Paul Blowers has developed a method for estimating global warming potentials for chemicals using only computational chemistry methods. This approach uses theoretical chemistry to predict reaction kinetics with hydroxyl radicals and infrared spectra of the compounds. This information is aggregated to produce global warming potential estimates without even needing to manufacture the chemicals for testing. This approach has the potential for screening new chemicals for climate change before they are even created in a lab. Current work is expanding the methodology, so it is robust and can be used on larger molecules of interest.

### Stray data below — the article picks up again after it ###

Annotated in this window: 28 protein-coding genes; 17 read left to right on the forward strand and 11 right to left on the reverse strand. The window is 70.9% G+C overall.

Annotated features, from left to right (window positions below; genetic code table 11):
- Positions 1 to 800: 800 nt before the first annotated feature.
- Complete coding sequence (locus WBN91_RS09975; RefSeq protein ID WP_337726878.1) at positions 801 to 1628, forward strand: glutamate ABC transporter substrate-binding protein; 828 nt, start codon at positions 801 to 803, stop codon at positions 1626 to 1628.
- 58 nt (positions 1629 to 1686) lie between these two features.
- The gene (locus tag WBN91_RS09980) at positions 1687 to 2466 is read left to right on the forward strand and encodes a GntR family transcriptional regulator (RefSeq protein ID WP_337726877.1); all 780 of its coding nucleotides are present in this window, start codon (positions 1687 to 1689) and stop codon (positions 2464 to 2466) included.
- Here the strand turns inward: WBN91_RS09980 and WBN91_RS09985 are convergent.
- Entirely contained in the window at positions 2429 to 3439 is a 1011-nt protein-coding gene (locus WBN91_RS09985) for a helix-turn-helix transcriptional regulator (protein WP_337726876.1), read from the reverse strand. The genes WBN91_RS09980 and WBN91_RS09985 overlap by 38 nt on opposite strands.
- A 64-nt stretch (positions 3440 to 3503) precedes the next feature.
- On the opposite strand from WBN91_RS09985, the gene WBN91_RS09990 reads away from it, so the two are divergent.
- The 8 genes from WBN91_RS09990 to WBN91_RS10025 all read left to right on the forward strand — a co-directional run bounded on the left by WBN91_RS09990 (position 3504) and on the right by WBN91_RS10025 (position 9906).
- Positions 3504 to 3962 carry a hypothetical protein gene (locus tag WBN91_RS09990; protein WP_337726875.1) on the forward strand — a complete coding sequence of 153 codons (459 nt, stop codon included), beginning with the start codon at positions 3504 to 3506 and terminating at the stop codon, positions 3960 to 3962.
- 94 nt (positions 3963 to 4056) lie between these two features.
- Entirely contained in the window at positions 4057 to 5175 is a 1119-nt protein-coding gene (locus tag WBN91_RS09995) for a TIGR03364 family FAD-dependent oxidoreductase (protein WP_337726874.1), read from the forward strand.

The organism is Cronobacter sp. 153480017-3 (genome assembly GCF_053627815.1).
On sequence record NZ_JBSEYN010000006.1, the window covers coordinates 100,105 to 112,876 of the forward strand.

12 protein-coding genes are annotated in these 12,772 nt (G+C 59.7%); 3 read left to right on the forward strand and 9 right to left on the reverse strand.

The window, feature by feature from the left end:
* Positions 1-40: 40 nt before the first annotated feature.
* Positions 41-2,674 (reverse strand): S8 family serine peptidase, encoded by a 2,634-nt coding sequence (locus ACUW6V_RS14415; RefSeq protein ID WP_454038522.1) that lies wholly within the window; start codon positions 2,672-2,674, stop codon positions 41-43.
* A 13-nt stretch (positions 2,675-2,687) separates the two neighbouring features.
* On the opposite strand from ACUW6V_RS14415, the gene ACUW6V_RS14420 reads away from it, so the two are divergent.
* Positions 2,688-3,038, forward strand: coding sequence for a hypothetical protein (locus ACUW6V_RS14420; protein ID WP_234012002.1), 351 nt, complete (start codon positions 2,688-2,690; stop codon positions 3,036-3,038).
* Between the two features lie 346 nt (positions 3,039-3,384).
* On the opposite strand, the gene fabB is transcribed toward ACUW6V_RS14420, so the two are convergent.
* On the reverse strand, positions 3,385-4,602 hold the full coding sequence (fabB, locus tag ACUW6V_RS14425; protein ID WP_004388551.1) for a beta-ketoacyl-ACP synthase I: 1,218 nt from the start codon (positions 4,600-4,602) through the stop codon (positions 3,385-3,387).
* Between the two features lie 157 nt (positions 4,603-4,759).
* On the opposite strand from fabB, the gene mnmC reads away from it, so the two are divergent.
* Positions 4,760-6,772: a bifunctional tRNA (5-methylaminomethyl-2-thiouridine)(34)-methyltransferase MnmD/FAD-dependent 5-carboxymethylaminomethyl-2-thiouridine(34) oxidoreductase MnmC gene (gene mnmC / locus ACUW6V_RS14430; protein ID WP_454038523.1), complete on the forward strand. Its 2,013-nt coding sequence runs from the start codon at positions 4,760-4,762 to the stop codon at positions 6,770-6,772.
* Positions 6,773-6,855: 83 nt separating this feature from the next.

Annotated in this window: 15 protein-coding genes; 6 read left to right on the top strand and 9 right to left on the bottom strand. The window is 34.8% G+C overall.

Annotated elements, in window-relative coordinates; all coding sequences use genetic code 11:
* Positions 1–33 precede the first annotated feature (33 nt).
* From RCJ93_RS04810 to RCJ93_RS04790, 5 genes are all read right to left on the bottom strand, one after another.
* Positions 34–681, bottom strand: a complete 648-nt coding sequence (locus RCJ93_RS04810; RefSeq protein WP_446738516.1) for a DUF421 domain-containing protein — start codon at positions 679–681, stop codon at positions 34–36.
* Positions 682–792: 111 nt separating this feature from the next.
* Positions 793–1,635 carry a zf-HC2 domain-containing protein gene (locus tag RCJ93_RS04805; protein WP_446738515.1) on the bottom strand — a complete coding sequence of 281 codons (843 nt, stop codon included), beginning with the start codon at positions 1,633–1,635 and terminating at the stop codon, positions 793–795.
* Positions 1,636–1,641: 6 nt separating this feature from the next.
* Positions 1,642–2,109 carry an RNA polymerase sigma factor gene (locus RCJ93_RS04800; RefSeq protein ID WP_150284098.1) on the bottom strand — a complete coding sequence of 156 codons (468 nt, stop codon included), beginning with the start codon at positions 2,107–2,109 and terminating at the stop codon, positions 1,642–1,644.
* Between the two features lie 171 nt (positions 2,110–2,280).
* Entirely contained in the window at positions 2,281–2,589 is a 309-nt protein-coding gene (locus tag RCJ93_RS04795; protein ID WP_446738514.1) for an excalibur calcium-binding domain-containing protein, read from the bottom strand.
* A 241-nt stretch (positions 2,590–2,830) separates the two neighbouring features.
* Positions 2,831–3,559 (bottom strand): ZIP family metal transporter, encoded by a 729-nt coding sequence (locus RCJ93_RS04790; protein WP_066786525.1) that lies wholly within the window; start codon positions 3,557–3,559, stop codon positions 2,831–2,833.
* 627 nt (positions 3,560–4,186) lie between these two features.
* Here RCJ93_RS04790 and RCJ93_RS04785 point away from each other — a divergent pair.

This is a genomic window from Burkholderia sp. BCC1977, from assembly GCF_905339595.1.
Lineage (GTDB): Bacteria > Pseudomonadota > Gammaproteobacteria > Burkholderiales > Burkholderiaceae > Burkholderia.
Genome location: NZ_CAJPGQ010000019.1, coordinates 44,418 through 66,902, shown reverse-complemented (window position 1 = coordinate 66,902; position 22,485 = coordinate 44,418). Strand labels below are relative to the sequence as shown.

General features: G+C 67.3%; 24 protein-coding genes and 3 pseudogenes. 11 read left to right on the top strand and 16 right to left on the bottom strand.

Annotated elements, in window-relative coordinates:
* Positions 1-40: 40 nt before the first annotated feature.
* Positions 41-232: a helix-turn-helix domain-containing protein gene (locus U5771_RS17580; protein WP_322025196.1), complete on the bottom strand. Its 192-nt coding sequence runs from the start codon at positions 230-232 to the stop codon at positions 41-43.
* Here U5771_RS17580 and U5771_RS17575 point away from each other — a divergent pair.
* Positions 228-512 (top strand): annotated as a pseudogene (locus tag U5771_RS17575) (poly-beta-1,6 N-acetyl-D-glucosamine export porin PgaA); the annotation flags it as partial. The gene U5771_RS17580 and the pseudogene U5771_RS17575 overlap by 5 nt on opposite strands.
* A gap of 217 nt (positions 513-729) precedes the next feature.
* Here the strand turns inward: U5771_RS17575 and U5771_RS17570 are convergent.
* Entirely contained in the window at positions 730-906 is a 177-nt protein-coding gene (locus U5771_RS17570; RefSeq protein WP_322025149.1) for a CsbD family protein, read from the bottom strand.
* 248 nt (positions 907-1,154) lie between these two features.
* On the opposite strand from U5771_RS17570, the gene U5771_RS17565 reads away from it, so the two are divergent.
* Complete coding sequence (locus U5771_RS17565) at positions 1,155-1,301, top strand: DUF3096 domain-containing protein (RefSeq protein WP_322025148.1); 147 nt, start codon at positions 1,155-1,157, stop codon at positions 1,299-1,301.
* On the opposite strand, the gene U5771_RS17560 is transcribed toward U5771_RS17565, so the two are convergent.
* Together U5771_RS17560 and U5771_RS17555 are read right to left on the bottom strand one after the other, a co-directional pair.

Paul has recently been evaluating whether banning HFCs will lead to less or larger total GHG equivalent emissions for refrigeration systems. For freezer units, similar to those in grocery stores, GHG emissions would be higher for total direct and indirect emissions (those do to energy consumption to run the refrigeration systems). For mobile air conditioners (MACs) on passenger vehicles, some replacement refrigerants would have lower and some higher. Future work will attempt to characterize the total impacts of whether banning HFCs for this application, among others, would lead to environmental improvement or not.